2013 Stock Photography Trends

Posted on 5/17/2013 by Jim Pickerell | Printable Version | Comments (1)

The stock photography business has changed dramatically from what it was five or ten years ago and the future does and the future does not look promising. In this article we’ve provided links to a number of previously published articles that provide a good overview of the industry and where we believe it is headed. If the reader wants to get a basic grounding in what stock photography is all about this is the place to start.

Changing Photography Business

Anyone interested in a career as a photographer – as well as those photographers in mid-career -- needs to carefully consider how the business is changing. If we look at image use on the Internet it is undeniable that more images are being made available for viewing. However, for professionals this is not good news. More image use does not mean more demand for professionally produced images. It does not mean that there will be more opportunities for photographers to earn their living taking pictures. In fact, the opportunities to earn a living as a photographer are declining. Here’s why.

Stock Photography: Future Growth Potential

In the future, will it be possible for more photographers to earn a better living than they are currently earning producing stock images? More and more photographers are jumping into the stock photo business every day and many hope to make it a career. Here’s a dozen reasons why future revenue growth for this industry seems unlikely. I’ve discussed all these issues before, but it seems useful to briefly itemize them all in one place.

Survey Results: Global Stock Image Revenue

The Global Stock Image Market Research Group (GSIMRG) in Heidelberg, Germany has just released a report on the extensive study of the stock photo industry that it conducted in 2012. They concluded that the stock photo industry generated $2.88 billion in revenue in 2012. Based on their figures I think image licensing is much less. Their report, and my commentary in this article, is a must read for anyone engaged in the stock photo business.

Stock Photo Market Statistics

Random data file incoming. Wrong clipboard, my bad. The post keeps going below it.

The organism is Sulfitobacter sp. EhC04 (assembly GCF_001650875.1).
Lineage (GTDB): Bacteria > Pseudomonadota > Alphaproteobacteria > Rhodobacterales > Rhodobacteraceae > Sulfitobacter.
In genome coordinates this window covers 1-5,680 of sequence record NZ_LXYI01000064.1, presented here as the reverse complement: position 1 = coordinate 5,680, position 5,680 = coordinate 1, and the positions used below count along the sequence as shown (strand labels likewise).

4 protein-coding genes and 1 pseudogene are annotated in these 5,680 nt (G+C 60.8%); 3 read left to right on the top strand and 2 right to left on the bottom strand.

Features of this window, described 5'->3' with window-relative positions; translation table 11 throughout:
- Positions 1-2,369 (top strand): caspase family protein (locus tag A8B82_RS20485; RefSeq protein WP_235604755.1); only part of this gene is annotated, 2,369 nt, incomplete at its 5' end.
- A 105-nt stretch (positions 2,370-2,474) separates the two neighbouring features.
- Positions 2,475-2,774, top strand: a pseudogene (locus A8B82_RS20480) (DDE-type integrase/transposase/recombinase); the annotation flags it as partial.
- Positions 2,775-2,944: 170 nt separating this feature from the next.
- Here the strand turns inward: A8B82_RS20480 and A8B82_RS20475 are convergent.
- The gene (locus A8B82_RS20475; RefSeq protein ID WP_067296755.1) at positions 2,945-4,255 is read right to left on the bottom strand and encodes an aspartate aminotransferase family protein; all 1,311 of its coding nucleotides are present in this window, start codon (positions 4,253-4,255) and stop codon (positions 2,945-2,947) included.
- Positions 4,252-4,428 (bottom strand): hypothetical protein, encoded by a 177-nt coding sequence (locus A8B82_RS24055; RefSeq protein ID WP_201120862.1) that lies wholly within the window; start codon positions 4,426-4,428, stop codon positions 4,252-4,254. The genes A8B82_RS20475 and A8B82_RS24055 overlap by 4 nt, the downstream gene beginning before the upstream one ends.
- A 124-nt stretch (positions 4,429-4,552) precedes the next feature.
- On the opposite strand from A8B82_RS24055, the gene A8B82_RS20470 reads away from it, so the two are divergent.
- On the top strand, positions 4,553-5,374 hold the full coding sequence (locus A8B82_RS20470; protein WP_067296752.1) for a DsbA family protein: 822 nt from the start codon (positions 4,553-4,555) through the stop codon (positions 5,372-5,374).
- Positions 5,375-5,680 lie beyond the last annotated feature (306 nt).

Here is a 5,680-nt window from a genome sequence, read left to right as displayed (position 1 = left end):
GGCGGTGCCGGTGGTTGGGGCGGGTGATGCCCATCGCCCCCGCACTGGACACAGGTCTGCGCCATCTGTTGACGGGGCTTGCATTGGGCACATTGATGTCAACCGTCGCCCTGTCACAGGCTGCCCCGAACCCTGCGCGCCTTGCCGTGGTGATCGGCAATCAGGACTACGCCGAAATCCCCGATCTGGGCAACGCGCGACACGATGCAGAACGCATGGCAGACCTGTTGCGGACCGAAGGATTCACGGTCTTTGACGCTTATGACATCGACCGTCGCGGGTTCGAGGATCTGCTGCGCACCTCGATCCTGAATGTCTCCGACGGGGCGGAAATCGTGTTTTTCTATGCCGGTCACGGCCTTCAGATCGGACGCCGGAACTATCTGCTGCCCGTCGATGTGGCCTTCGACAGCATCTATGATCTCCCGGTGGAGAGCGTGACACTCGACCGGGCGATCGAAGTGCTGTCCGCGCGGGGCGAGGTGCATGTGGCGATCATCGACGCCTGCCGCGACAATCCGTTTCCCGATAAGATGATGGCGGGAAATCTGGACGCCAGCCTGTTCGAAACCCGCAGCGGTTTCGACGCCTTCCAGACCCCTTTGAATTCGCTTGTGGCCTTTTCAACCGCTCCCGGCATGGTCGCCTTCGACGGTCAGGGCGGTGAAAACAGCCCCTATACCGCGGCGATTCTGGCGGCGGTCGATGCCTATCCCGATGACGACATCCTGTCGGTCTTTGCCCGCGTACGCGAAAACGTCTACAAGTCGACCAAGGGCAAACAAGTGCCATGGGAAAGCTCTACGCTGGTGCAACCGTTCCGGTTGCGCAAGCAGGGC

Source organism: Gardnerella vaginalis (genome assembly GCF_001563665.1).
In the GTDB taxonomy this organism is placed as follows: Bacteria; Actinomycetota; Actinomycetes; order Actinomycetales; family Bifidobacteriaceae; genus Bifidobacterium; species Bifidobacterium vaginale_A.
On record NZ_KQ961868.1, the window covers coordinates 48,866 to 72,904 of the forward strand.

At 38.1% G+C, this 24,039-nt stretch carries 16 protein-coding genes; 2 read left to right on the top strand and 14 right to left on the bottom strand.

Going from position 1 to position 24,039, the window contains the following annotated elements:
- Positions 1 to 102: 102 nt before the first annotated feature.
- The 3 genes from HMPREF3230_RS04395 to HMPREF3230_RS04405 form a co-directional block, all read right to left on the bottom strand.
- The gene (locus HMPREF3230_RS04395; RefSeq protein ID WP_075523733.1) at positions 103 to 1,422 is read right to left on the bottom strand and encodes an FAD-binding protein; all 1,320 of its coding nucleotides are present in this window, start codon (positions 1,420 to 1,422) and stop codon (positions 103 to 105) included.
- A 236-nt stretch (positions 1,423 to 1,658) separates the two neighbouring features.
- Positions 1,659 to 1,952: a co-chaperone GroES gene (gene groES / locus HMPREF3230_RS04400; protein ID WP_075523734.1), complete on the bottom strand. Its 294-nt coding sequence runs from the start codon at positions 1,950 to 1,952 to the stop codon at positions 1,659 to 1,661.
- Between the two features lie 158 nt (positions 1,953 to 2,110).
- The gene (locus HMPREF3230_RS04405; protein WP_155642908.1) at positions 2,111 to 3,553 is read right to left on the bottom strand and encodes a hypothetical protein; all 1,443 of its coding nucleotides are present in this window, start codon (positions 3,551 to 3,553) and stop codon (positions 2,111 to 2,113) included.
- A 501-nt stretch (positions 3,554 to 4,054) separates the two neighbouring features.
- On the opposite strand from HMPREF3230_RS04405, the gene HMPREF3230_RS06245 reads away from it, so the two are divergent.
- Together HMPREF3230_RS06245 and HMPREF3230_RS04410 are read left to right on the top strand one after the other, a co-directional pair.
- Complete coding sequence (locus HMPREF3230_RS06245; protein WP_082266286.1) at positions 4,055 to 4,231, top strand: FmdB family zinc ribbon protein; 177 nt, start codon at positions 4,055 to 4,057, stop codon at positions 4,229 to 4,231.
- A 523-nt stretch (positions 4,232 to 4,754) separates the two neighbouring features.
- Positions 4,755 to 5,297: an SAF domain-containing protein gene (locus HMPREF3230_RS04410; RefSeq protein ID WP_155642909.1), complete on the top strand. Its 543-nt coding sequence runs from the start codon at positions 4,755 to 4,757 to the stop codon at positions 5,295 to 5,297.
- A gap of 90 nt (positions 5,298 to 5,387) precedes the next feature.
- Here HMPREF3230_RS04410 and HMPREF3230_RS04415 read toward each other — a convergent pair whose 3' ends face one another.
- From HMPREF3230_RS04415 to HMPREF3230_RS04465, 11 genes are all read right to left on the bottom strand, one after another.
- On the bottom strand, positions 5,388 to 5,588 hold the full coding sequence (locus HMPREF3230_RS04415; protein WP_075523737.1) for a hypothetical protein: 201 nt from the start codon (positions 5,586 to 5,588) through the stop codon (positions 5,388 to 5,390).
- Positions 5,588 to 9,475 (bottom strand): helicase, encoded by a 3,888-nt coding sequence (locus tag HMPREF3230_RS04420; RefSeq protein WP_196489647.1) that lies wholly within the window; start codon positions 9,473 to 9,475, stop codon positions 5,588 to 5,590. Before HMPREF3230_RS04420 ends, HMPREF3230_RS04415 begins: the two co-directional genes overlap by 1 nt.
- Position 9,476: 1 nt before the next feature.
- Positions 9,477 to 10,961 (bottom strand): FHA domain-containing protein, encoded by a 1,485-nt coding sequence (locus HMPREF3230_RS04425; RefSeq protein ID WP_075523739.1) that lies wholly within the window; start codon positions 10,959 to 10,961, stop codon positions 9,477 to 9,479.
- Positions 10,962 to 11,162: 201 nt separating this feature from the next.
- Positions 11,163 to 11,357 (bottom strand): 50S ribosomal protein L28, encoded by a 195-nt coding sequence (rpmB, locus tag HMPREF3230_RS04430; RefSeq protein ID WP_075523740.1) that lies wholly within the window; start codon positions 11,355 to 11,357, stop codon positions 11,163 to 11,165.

I’m regularly asked for information about the size of the market. This story contains a quick summary of some of the important industry statistics as well as links to related stories where I expand on these numbers. Included are Microstock colllection growth trends; iStock download and revenue trends since 2005; images licensed annually; royalty payouts; Getty return-per-image from 2003 through 2007; Asian market; customer buying behaviors and useful statistics for photographer business planning.

Getty Images 2011 Revenue: Creative Stills Declines

In March it was reported by Moody’s and Standard & Poors that the gross revenue for Getty Images in calendar 2011 was $945 million. This figure, and how the various lines of business break out, provide some interesting insights into the state of the stock photography business.

Broken Business Model

One of the programs at the recent PACA International Conference asked five industry visionaries to explore emerging trends and predict what the stock photo business will be like in 2022. There was general agreement that the current business model of licensing based on usage is broken and that in a few years (probably a lot less than 10) it will be necessary to develop a completely different approach to licensing.

Broken Promises And Stock Photography

The stock photography industry has to face the challenge of becoming relevant in an economy that has no patience for inadequate business models. Today the vast majority of photographs are used without any contact with the traditional photo industry, which has completely lost control of production and distribution. But the industry continues stubbornly to apply old rules to this new landscape. It does not see, or purposely wants to ignore, that their model does not fit current needs and thus is chasing customers away.

Questions, Questions

Recently several subscribers have asked questions, the answers to which might be of interest to all subscribers. So I’ve decided to share the questions and my answers here.

Education Market Shifts To Digital

If supplying pictures for educational use is a significant part of your business plan you need to be aware of how the market is trending toward digital delivery and how that is likely to affect the prices that will be paid for images used in digital products. In case you’ve missed them the following are links to a few stories we’ve published that deal with this subject in the last few years.

Copyright © 2013 Jim Pickerell. The above article may not be copied, reproduced, excerpted or distributed in any manner without written permission from the author. All requests should be submitted to Selling Stock at 10319 Westlake Drive, Suite 162, Bethesda, MD 20817, phone 301-461-7627, e-mail: wvz@fpcubgbf.pbz

Jim Pickerell is founder of www.selling-stock.com, an online newsletter that publishes daily. He is also available for personal telephone consultations on pricing and other matters related to stock photography. He occasionally acts as an expert witness on matters related to stock photography. For his current curriculum vitae go to: http://www.jimpickerell.com/Curriculum-Vitae.aspx.  


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